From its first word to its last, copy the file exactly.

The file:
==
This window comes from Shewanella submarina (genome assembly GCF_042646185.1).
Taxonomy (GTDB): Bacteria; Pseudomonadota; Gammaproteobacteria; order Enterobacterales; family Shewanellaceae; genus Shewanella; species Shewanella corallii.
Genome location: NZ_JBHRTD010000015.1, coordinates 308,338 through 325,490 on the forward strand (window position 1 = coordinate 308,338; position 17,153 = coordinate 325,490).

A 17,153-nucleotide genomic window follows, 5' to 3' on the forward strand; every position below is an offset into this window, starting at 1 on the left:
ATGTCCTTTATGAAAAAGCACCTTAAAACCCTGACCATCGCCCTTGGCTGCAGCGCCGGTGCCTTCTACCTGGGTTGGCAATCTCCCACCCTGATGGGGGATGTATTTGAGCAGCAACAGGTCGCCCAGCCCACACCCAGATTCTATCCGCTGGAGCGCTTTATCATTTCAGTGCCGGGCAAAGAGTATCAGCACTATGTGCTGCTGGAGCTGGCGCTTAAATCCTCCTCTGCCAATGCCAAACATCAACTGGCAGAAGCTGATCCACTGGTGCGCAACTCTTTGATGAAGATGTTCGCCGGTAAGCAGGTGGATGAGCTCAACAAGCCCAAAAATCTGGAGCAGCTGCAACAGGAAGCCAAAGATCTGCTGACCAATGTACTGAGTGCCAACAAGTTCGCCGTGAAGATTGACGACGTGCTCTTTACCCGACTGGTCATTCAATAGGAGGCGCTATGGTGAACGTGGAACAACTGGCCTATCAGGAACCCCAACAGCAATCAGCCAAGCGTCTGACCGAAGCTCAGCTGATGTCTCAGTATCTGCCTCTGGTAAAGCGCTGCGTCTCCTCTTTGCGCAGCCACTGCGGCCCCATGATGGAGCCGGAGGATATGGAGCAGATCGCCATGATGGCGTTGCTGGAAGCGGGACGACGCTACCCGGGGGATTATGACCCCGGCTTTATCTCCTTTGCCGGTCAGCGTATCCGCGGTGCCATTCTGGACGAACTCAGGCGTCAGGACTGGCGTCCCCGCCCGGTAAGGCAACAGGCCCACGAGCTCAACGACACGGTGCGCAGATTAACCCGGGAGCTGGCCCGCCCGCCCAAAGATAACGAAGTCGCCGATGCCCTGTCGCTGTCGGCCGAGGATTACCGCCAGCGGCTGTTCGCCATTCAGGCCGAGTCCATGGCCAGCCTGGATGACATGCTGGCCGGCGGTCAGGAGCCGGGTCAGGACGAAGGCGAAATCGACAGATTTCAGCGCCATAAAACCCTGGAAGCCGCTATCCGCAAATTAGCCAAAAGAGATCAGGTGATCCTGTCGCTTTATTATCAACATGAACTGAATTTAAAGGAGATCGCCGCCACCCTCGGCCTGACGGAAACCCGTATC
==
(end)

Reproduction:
This window comes from Shewanella submarina (genome assembly GCF_042646185.1).
Taxonomy (GTDB): Bacteria; Pseudomonadota; Gammaproteobacteria; order Enterobacterales; family Shewanellaceae; genus Shewanella; species Shewanella corallii.
Genome location: NZ_JBHRTD010000015.1, coordinates 308,338 through 325,490 on the forward strand (window position 1 = coordinate 308,338; position 17,153 = coordinate 325,490).

A 17,153-nucleotide genomic window follows, 5' to 3' on the forward strand; every position below is an offset into this window, starting at 1 on the left:
ATGTCCTTTATGAAAAAGCACCTTAAAACCCTGACCATCGCCCTTGGCTGCAGCGCCGGTGCCTTCTACCTGGGTTGGCAATCTCCCACCCTGATGGGGGATGTATTTGAGCAGCAACAGGTCGCCCAGCCCACACCCAGATTCTATCCGCTGGAGCGCTTTATCATTTCAGTGCCGGGCAAAGAGTATCAGCACTATGTGCTGCTGGAGCTGGCGCTTAAATCCTCCTCTGCCAATGCCAAACATCAACTGGCAGAAGCTGATCCACTGGTGCGCAACTCTTTGATGAAGATGTTCGCCGGTAAGCAGGTGGATGAGCTCAACAAGCCCAAAAATCTGGAGCAGCTGCAACAGGAAGCCAAAGATCTGCTGACCAATGTACTGAGTGCCAACAAGTTCGCCGTGAAGATTGACGACGTGCTCTTTACCCGACTGGTCATTCAATAGGAGGCGCTATGGTGAACGTGGAACAACTGGCCTATCAGGAACCCCAACAGCAATCAGCCAAGCGTCTGACCGAAGCTCAGCTGATGTCTCAGTATCTGCCTCTGGTAAAGCGCTGCGTCTCCTCTTTGCGCAGCCACTGCGGCCCCATGATGGAGCCGGAGGATATGGAGCAGATCGCCATGATGGCGTTGCTGGAAGCGGGACGACGCTACCCGGGGGATTATGACCCCGGCTTTATCTCCTTTGCCGGTCAGCGTATCCGCGGTGCCATTCTGGACGAACTCAGGCGTCAGGACTGGCGTCCCCGCCCGGTAAGGCAACAGGCCCACGAGCTCAACGACACGGTGCGCAGATTAACCCGGGAGCTGGCCCGCCCGCCCAAAGATAACGAAGTCGCCGATGCCCTGTCGCTGTCGGCCGAGGATTACCGCCAGCGGCTGTTCGCCATTCAGGCCGAGTCCATGGCCAGCCTGGATGACATGCTGGCCGGCGGTCAGGAGCCGGGTCAGGACGAAGGCGAAATCGACAGATTTCAGCGCCATAAAACCCTGGAAGCCGCTATCCGCAAATTAGCCAAAAGAGATCAGGTGATCCTGTCGCTTTATTATCAACATGAACTGAATTTAAAGGAGATCGCCGCCACCCTCGGCCTGACGGAAACCCGTATC